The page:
Neutrinos from our backyard: IceCube sees the Milky Way in neutrinos

Paper Title: Observation of high-energy neutrinos from the Galactic plane

Authors: The IceCube Collaboration

Status: published in Science

The IceCube Neutrino Observatory has been searching for the origins of extraterrestrial neutrinos for over 10 years. In 2013, IceCube announced the first detection of astrophysical neutrinos, and has since performed many searches for their origin. In 2017, a high-energy neutrino was detected, which prompted a huge follow-up effort from telescopes around the world. This particular neutrino was found to be coincident with a flaring blazar, TXS 0506+056. Just last year in 2022, a second source of astrophysical neutrinos from NGC 1068 was reported by IceCube. 

All of these neutrino sources originated from outside our Milky Way galaxy—until now. In today’s paper, the IceCube Collaboration reports the first observation of high-energy neutrinos coming from our own galaxy!Scientists have long expected the galaxy to be a source of neutrinos, both because of the gamma-rays we have observed and and how much closer we are to sources inside our own galaxy. Previously, IceCube has been able to set limits on how many neutrinos might be coming from our galaxy, but now, with new methods and more data, astronomers have finally seen evidence of these neutrinos with IceCube.

What is IceCube, and how does it work?

IceCube is a huge detector embedded deep in the Antarctic ice at the South Pole. It detects the light that is produced when neutrinos interact with atoms in the ice, known as Cherenkov radiation. Each time IceCube sees a signature of a particle passing through the detector, it is called an “event.”

Fig 1: An illustration showing the IceCube detector inside the Antarctic ice (shown for comparison is height of the Eiffel Tower). There are 86 total strings suspended in the ice, with a total of 5160 sensors (called Digital Optical Modules or DOMs) on them. The DOMs are deployed between 1450m and 2450m in the ice. Credit: IceCube Collaboration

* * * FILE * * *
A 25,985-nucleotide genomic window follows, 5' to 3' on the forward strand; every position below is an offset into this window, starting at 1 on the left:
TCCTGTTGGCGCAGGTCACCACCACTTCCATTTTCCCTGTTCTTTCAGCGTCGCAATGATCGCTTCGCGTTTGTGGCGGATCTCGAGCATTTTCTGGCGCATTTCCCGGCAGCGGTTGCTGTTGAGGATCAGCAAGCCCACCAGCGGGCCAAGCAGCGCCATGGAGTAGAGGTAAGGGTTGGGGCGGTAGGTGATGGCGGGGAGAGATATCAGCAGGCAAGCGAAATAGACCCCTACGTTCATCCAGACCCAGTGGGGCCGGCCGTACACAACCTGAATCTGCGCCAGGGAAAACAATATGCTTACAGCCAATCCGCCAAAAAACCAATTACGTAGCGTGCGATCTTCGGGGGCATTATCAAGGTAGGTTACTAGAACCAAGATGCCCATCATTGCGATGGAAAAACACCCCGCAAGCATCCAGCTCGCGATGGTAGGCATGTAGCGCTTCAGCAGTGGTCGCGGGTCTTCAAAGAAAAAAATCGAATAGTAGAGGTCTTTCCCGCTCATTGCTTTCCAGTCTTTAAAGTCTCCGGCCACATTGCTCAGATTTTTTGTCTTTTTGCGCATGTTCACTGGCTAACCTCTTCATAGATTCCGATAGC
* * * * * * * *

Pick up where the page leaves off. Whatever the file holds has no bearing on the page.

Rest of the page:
two events from IceCube. the one on the left is mostly a straight line through the detector, while the one on the right has a large sphere at the center with smaller spheres around it
Fig 2: Two astrophysical IceCube events. Each sphere is one DOM, and its size shows the amount of light seen by that sensor. The colorbar shows the timing information, with red being the first light seen, to green/blue being the latest. Credit: from IceCube Collaboration 2013 (left is event 5 and right is event 9 in that paper.)

Figure 2 shows two types of events that IceCube detects. The first type, referred to as “tracks,” occurs when a neutrino interacts with the ice and produces a muon, which leaves a clear path as it travels through the detector. This path makes it relatively easy to trace the direction the neutrino came from. However, muons from cosmic rays interacting in our atmosphere produce identical signatures in the detector, making them hard to distinguish from their astrophysical counterparts. 

The second type of event, known as a “cascade,” is more spherical in shape, making them harder to trace back to a source. Today’s paper only investigates cascade-type events, because it’s easier to distinguish cascades from the atmospheric background, and thus boosts the signal.

Using machine learning on IceCube events

IceCube sees a lot of events (about 27,000 per second!), and a majority of them are from the atmosphere. About 100 million atmospheric muons and atmospheric neutrinos interact for every 1 astrophysical neutrino that IceCube sees—it’s like searching for a needle in a stack of needles! To sift through all this noise, the authors use tools similar to Convolutional Neural Networks (like the one described in this Astrobite) to select cascade-type events and cut down on background. Then, a Neural Network (NN) is used to infer the properties of selected events.